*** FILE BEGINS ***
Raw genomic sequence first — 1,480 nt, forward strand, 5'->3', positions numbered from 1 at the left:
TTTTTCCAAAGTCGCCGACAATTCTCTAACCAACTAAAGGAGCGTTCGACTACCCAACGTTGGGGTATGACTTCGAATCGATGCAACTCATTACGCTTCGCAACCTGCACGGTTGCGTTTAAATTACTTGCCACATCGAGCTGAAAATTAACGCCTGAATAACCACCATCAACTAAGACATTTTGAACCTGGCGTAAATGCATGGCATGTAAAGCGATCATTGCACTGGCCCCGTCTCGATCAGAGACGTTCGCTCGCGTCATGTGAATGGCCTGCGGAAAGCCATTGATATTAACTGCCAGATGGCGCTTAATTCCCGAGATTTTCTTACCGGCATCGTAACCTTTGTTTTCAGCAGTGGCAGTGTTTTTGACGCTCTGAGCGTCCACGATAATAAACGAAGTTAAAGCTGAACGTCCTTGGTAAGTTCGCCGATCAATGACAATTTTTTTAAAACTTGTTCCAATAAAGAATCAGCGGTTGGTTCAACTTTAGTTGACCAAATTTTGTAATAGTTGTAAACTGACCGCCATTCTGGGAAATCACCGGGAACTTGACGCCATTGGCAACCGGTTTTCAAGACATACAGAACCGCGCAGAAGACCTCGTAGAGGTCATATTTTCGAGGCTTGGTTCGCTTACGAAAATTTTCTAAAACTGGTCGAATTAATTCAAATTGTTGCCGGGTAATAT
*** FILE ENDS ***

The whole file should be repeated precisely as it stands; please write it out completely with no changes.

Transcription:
Raw genomic sequence first — 1,480 nt, forward strand, 5'->3', positions numbered from 1 at the left:
TTTTTCCAAAGTCGCCGACAATTCTCTAACCAACTAAAGGAGCGTTCGACTACCCAACGTTGGGGTATGACTTCGAATCGATGCAACTCATTACGCTTCGCAACCTGCACGGTTGCGTTTAAATTACTTGCCACATCGAGCTGAAAATTAACGCCTGAATAACCACCATCAACTAAGACATTTTGAACCTGGCGTAAATGCATGGCATGTAAAGCGATCATTGCACTGGCCCCGTCTCGATCAGAGACGTTCGCTCGCGTCATGTGAATGGCCTGCGGAAAGCCATTGATATTAACTGCCAGATGGCGCTTAATTCCCGAGATTTTCTTACCGGCATCGTAACCTTTGTTTTCAGCAGTGGCAGTGTTTTTGACGCTCTGAGCGTCCACGATAATAAACGAAGTTAAAGCTGAACGTCCTTGGTAAGTTCGCCGATCAATGACAATTTTTTTAAAACTTGTTCCAATAAAGAATCAGCGGTTGGTTCAACTTTAGTTGACCAAATTTTGTAATAGTTGTAAACTGACCGCCATTCTGGGAAATCACCGGGAACTTGACGCCATTGGCAACCGGTTTTCAAGACATACAGAACCGCGCAGAAGACCTCGTAGAGGTCATATTTTCGAGGCTTGGTTCGCTTACGAAAATTTTCTAAAACTGGTCGAATTAATTCAAATTGTTGCCGGGTAATAT